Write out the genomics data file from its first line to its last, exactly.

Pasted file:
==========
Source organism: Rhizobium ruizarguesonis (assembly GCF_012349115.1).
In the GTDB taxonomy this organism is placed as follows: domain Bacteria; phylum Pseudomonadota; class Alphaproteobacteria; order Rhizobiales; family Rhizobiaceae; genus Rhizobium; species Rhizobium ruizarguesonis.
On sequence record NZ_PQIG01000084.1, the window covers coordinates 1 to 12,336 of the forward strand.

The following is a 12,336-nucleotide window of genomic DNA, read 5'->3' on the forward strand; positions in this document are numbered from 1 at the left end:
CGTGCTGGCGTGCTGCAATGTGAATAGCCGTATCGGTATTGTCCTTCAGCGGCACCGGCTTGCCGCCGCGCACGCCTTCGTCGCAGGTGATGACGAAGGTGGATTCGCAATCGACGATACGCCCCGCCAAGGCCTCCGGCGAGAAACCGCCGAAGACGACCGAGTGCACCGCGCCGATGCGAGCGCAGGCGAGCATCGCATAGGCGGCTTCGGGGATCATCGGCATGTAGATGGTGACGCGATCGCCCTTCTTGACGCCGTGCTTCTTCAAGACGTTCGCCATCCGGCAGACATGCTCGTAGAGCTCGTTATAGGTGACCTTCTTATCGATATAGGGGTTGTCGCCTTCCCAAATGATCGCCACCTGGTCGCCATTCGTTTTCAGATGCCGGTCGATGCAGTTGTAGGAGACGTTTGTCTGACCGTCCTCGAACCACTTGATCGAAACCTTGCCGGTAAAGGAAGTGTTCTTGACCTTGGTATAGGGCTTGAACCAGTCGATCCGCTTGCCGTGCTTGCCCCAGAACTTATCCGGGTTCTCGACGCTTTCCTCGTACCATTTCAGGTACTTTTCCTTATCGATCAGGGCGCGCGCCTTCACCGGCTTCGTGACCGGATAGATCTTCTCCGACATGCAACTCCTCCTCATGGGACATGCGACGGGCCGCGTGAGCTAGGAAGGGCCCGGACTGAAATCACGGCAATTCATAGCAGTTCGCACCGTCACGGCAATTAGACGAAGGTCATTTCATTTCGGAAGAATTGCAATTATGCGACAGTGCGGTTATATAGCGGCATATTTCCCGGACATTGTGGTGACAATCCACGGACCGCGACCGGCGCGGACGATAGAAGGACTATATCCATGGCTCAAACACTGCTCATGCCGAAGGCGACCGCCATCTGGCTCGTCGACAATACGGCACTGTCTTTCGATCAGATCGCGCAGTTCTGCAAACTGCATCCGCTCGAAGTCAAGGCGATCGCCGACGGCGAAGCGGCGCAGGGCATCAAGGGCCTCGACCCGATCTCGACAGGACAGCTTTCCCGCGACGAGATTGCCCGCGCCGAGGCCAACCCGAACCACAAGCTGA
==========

Source organism: Rhizobium ruizarguesonis (assembly GCF_012349115.1).
In the GTDB taxonomy this organism is placed as follows: domain Bacteria; phylum Pseudomonadota; class Alphaproteobacteria; order Rhizobiales; family Rhizobiaceae; genus Rhizobium; species Rhizobium ruizarguesonis.
On sequence record NZ_PQIG01000084.1, the window covers coordinates 1 to 12,336 of the forward strand.

The following is a 12,336-nucleotide window of genomic DNA, read 5'->3' on the forward strand; positions in this document are numbered from 1 at the left end:
CGTGCTGGCGTGCTGCAATGTGAATAGCCGTATCGGTATTGTCCTTCAGCGGCACCGGCTTGCCGCCGCGCACGCCTTCGTCGCAGGTGATGACGAAGGTGGATTCGCAATCGACGATACGCCCCGCCAAGGCCTCCGGCGAGAAACCGCCGAAGACGACCGAGTGCACCGCGCCGATGCGAGCGCAGGCGAGCATCGCATAGGCGGCTTCGGGGATCATCGGCATGTAGATGGTGACGCGATCGCCCTTCTTGACGCCGTGCTTCTTCAAGACGTTCGCCATCCGGCAGACATGCTCGTAGAGCTCGTTATAGGTGACCTTCTTATCGATATAGGGGTTGTCGCCTTCCCAAATGATCGCCACCTGGTCGCCATTCGTTTTCAGATGCCGGTCGATGCAGTTGTAGGAGACGTTTGTCTGACCGTCCTCGAACCACTTGATCGAAACCTTGCCGGTAAAGGAAGTGTTCTTGACCTTGGTATAGGGCTTGAACCAGTCGATCCGCTTGCCGTGCTTGCCCCAGAACTTATCCGGGTTCTCGACGCTTTCCTCGTACCATTTCAGGTACTTTTCCTTATCGATCAGGGCGCGCGCCTTCACCGGCTTCGTGACCGGATAGATCTTCTCCGACATGCAACTCCTCCTCATGGGACATGCGACGGGCCGCGTGAGCTAGGAAGGGCCCGGACTGAAATCACGGCAATTCATAGCAGTTCGCACCGTCACGGCAATTAGACGAAGGTCATTTCATTTCGGAAGAATTGCAATTATGCGACAGTGCGGTTATATAGCGGCATATTTCCCGGACATTGTGGTGACAATCCACGGACCGCGACCGGCGCGGACGATAGAAGGACTATATCCATGGCTCAAACACTGCTCATGCCGAAGGCGACCGCCATCTGGCTCGTCGACAATACGGCACTGTCTTTCGATCAGATCGCGCAGTTCTGCAAACTGCATCCGCTCGAAGTCAAGGCGATCGCCGACGGCGAAGCGGCGCAGGGCATCAAGGGCCTCGACCCGATCTCGACAGGACAGCTTTCCCGCGACGAGATTGCCCGCGCCGAGGCCAACCCGAACCACAAGCTGA